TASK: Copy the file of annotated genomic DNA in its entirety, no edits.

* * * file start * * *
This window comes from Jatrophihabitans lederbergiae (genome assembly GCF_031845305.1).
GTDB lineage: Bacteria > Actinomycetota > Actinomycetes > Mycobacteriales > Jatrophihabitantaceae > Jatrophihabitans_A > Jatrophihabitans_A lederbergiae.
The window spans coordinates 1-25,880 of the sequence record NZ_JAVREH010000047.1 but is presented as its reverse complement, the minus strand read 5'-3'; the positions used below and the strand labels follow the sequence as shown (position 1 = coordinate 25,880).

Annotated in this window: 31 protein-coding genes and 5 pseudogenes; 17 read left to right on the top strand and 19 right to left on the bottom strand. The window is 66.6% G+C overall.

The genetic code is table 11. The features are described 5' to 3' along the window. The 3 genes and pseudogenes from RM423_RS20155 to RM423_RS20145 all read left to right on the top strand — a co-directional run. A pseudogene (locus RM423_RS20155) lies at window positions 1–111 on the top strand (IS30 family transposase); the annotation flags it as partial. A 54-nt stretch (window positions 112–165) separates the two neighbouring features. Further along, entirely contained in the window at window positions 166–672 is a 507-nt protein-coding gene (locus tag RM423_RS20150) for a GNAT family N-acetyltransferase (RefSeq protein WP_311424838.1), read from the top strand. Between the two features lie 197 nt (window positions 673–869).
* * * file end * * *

This window comes from Jatrophihabitans lederbergiae (genome assembly GCF_031845305.1).
GTDB lineage: Bacteria > Actinomycetota > Actinomycetes > Mycobacteriales > Jatrophihabitantaceae > Jatrophihabitans_A > Jatrophihabitans_A lederbergiae.
The window spans coordinates 1-25,880 of the sequence record NZ_JAVREH010000047.1 but is presented as its reverse complement, the minus strand read 5'-3'; the positions used below and the strand labels follow the sequence as shown (position 1 = coordinate 25,880).

Annotated in this window: 31 protein-coding genes and 5 pseudogenes; 17 read left to right on the top strand and 19 right to left on the bottom strand. The window is 66.6% G+C overall.

The genetic code is table 11. The features are described 5' to 3' along the window. The 3 genes and pseudogenes from RM423_RS20155 to RM423_RS20145 all read left to right on the top strand — a co-directional run. A pseudogene (locus RM423_RS20155) lies at window positions 1–111 on the top strand (IS30 family transposase); the annotation flags it as partial. A 54-nt stretch (window positions 112–165) separates the two neighbouring features. Further along, entirely contained in the window at window positions 166–672 is a 507-nt protein-coding gene (locus tag RM423_RS20150) for a GNAT family N-acetyltransferase (RefSeq protein WP_311424838.1), read from the top strand. Between the two features lie 197 nt (window positions 673–869).